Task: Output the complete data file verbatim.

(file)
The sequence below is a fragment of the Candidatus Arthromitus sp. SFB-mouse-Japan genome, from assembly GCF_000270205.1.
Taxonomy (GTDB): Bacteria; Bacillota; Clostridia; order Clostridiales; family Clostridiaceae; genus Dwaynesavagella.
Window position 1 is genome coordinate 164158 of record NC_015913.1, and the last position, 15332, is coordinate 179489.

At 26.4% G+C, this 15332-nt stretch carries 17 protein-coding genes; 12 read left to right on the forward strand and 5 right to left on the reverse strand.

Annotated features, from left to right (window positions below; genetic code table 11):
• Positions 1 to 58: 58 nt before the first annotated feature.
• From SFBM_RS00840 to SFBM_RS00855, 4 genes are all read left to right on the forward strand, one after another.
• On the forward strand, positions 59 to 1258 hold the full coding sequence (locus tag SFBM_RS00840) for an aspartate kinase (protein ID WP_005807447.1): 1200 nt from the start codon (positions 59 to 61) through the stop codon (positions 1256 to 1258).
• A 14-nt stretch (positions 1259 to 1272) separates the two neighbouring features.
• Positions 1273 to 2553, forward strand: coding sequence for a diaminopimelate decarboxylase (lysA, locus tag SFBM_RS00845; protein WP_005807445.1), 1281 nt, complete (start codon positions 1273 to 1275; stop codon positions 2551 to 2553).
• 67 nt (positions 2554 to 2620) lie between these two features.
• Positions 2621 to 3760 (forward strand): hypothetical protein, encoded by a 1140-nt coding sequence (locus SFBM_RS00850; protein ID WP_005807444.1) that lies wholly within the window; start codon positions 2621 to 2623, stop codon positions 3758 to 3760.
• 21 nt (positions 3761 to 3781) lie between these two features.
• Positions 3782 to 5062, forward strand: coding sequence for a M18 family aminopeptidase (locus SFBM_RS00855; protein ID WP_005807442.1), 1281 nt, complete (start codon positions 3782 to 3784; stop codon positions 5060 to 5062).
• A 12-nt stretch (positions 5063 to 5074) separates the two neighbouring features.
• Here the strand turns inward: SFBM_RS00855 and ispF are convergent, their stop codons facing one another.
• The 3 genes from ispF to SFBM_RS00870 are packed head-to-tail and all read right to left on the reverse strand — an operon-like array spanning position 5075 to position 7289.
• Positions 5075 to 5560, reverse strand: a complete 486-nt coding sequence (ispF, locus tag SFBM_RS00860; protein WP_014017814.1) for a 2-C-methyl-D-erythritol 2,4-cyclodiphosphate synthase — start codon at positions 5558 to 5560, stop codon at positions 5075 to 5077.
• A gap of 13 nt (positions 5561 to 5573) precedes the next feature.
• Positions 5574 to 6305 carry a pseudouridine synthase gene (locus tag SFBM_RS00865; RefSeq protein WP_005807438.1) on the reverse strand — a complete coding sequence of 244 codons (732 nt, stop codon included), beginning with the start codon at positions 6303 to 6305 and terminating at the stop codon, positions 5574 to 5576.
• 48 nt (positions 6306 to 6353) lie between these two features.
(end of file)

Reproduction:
The sequence below is a fragment of the Candidatus Arthromitus sp. SFB-mouse-Japan genome, from assembly GCF_000270205.1.
Taxonomy (GTDB): Bacteria; Bacillota; Clostridia; order Clostridiales; family Clostridiaceae; genus Dwaynesavagella.
Window position 1 is genome coordinate 164158 of record NC_015913.1, and the last position, 15332, is coordinate 179489.

At 26.4% G+C, this 15332-nt stretch carries 17 protein-coding genes; 12 read left to right on the forward strand and 5 right to left on the reverse strand.

Annotated features, from left to right (window positions below; genetic code table 11):
• Positions 1 to 58: 58 nt before the first annotated feature.
• From SFBM_RS00840 to SFBM_RS00855, 4 genes are all read left to right on the forward strand, one after another.
• On the forward strand, positions 59 to 1258 hold the full coding sequence (locus tag SFBM_RS00840) for an aspartate kinase (protein ID WP_005807447.1): 1200 nt from the start codon (positions 59 to 61) through the stop codon (positions 1256 to 1258).
• A 14-nt stretch (positions 1259 to 1272) separates the two neighbouring features.
• Positions 1273 to 2553, forward strand: coding sequence for a diaminopimelate decarboxylase (lysA, locus tag SFBM_RS00845; protein WP_005807445.1), 1281 nt, complete (start codon positions 1273 to 1275; stop codon positions 2551 to 2553).
• 67 nt (positions 2554 to 2620) lie between these two features.
• Positions 2621 to 3760 (forward strand): hypothetical protein, encoded by a 1140-nt coding sequence (locus SFBM_RS00850; protein ID WP_005807444.1) that lies wholly within the window; start codon positions 2621 to 2623, stop codon positions 3758 to 3760.
• 21 nt (positions 3761 to 3781) lie between these two features.
• Positions 3782 to 5062, forward strand: coding sequence for a M18 family aminopeptidase (locus SFBM_RS00855; protein ID WP_005807442.1), 1281 nt, complete (start codon positions 3782 to 3784; stop codon positions 5060 to 5062).
• A 12-nt stretch (positions 5063 to 5074) separates the two neighbouring features.
• Here the strand turns inward: SFBM_RS00855 and ispF are convergent, their stop codons facing one another.
• The 3 genes from ispF to SFBM_RS00870 are packed head-to-tail and all read right to left on the reverse strand — an operon-like array spanning position 5075 to position 7289.
• Positions 5075 to 5560, reverse strand: a complete 486-nt coding sequence (ispF, locus tag SFBM_RS00860; protein WP_014017814.1) for a 2-C-methyl-D-erythritol 2,4-cyclodiphosphate synthase — start codon at positions 5558 to 5560, stop codon at positions 5075 to 5077.
• A gap of 13 nt (positions 5561 to 5573) precedes the next feature.
• Positions 5574 to 6305 carry a pseudouridine synthase gene (locus tag SFBM_RS00865; RefSeq protein WP_005807438.1) on the reverse strand — a complete coding sequence of 244 codons (732 nt, stop codon included), beginning with the start codon at positions 6303 to 6305 and terminating at the stop codon, positions 5574 to 5576.
• 48 nt (positions 6306 to 6353) lie between these two features.